It was contentious, a lot. In fact, at one point almost anyone remotely affiliated with a Scott Griggs supporter was blocked by mayoral candidate Eric Johnson on social media. But in the end, he not only unblocked everyone, according to his campaign, but he also won a fairly combative race to become Dallas’ next mayor.

Johnson beat Griggs 55 percent to 44 percent.

Click on map to see larger version.

The tone Johnson took Saturday night was much lighter as he spoke to supporters after Griggs conceded. 

After making his way to the stage and hugging his wife, Johnson took a deep breath.

“This is one of those moments that you think you’re prepared for, but you’re just never prepared for something like this,” he said, going on to thank Griggs for his years of service to the city. (more…)

District 7Dallas City Council District 7 turned out to be one of the more notable races in the municipal election last month — the incumbent, Kevin Felder, garnered a distant fourth place in a crowded field of candidates.

But that doesn’t mean that there are two complete unknowns vying for the D7 seat, however. Tiffinni Young has spent time on the horseshoe before, having been elected in 2015 and losing her re-election campaign in the runoff election on June 10, 2017.

Her opponent, a high school teacher Adam Bazaldua, is a known quantity in the district as well, having served on several community groups and task forces.

At the end of election night, Bazaldua had 23 percent of the vote, and Young pulled in 22.17 percent.  All told, there were six races (five city and one Dallas ISD school board race) where none of the candidates reached the 50 percent threshold required to win outright, kicking off an extended election season that will culminate with a runoff election on June 8.

We solicited questions from readers and voters to craft a comprehensive questionnaire for each individual race. However, only Bazaldua returned his questionnaire — we reached out via email and social media to Young’s campaign and had no response.

We have Bazaldua’s responses in full below, but here are some highlights: (more…)

Last month, Dallas ISD District 2 Trustee Dustin Marshall found himself upside down in the general election, with challenger Lori Kirkpatrick besting him by 291 votes. However, she was 23 votes shy of the required 50 percent, so both geared up for more campaigning and a runoff election.

What a difference a month makes. Although totals aren’t finalized because mail-in ballots where voters required assistance to complete are currently sequestered, Marshall shot out to a sizeable lead after early voting totals were posted – holding 71.32 percent of the vote to Kirkpatrick’s 28.68 percent.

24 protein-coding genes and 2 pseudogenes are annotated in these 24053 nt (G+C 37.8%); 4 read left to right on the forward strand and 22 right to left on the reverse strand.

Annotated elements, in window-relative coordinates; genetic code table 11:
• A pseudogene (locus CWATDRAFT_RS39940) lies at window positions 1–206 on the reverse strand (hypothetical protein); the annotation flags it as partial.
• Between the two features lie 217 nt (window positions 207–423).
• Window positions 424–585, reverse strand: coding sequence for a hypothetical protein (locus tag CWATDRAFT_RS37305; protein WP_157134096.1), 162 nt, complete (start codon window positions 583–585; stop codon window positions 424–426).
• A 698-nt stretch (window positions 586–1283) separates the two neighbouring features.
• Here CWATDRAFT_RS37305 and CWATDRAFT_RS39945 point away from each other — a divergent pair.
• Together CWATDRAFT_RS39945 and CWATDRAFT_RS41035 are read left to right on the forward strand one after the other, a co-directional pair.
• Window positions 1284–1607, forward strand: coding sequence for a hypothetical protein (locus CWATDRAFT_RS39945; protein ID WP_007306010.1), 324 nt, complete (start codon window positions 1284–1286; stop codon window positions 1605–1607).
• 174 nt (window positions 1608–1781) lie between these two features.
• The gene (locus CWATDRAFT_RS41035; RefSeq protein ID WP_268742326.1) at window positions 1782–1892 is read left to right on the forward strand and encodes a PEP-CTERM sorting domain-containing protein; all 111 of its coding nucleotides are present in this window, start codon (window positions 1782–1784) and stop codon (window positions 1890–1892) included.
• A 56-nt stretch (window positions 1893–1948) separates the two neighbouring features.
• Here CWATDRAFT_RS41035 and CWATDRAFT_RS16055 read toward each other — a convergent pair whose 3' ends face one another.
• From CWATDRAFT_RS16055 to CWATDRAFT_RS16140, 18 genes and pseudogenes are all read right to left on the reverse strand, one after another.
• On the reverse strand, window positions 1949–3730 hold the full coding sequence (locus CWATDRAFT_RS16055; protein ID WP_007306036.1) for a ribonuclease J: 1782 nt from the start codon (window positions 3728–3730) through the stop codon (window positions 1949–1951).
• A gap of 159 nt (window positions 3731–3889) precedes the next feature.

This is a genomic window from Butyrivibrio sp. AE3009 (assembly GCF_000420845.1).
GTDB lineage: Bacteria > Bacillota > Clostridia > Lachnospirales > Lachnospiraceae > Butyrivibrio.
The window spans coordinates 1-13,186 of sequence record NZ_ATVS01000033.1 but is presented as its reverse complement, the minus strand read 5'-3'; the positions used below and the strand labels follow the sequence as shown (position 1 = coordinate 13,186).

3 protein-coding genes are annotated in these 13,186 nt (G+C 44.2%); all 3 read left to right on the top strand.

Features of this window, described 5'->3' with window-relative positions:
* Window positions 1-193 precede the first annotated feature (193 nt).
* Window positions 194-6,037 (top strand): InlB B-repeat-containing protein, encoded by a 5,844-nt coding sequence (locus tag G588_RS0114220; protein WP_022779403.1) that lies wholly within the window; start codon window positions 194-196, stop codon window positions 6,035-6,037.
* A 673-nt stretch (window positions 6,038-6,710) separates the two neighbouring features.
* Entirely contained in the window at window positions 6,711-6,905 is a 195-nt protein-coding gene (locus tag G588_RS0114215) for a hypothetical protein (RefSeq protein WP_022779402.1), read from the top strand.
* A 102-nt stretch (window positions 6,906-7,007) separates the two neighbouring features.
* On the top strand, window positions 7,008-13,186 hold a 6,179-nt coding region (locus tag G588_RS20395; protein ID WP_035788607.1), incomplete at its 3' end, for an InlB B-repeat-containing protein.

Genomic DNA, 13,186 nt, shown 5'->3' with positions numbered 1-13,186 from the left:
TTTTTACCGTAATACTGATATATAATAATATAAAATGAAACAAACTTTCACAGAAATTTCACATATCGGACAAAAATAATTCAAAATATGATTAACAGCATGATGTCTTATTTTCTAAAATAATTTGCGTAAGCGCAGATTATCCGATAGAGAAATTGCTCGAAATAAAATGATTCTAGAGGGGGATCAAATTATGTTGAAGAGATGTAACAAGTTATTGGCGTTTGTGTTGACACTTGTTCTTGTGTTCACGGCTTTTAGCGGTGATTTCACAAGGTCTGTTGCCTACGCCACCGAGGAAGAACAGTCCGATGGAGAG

Kirkpatrick was never able to make up the deficit and finished the night with 33.63 percent of the vote, or 3,136 votes to Marshall’s 6,190.

Marshall was the only incumbent in the Dallas runoff election to retain his seat as well. Omar Narvaez beat Monica Alonzo for the city District 6 race, 1,132 votes to 828. In District 7, Kevin Felder edged out incumbent Tiffinni Young, 1,215 to 1,046 votes. In District 8, Tennell Atkins squeaked past Erik Wilson, 966 votes to 919.

The trustee race was also the one that brought the most to the polls. (more…)

Future of Fair park mtgOn Thursday evening, Dallas City Councilwoman for District 7, Tiffinni Young, held an evening meeting at Fair Park in the African American Museum to fully inform her constituents about the Humann Plan for Fair park.

John Jenkins from the Dallas Park & Recreation Board was there to explain proposal basics, and Walt Humann took the stage with microphone to talk details. We are posting videos of the meeting here. Full disclosure: they were created by The Foundation for Community Empowerment, founded by Don Williams.

Just for your information, the videos are broken into eight segments. The meeting started with Mr. Jenkins, then Walt Humann took the stage, then Tiffinni Young wrapped.

Instead of offering Q&A with the audience immediately after the presentation, Tiffinni explained they would have break out groups, one with her, one with Mr. Humann, one with Adam McGough.

Young, McGough, and Monica Alonzo are the three Dallas City Council members charged with negotiating and revising the contract presented at the Dallas City Council briefing August 29.

At least one of the attendees thought the break-out method was unusual – I have been to many seminars and while break-out groups usually occur within a meeting, I have never seen them used as AFTER a meeting, unless you come back to everyone and “report” on what each group produced. This gentleman used this as another example of the City’s refusal to discuss the Fair Park Foundation plan openly. Why NOT an audience Q&A? (more…)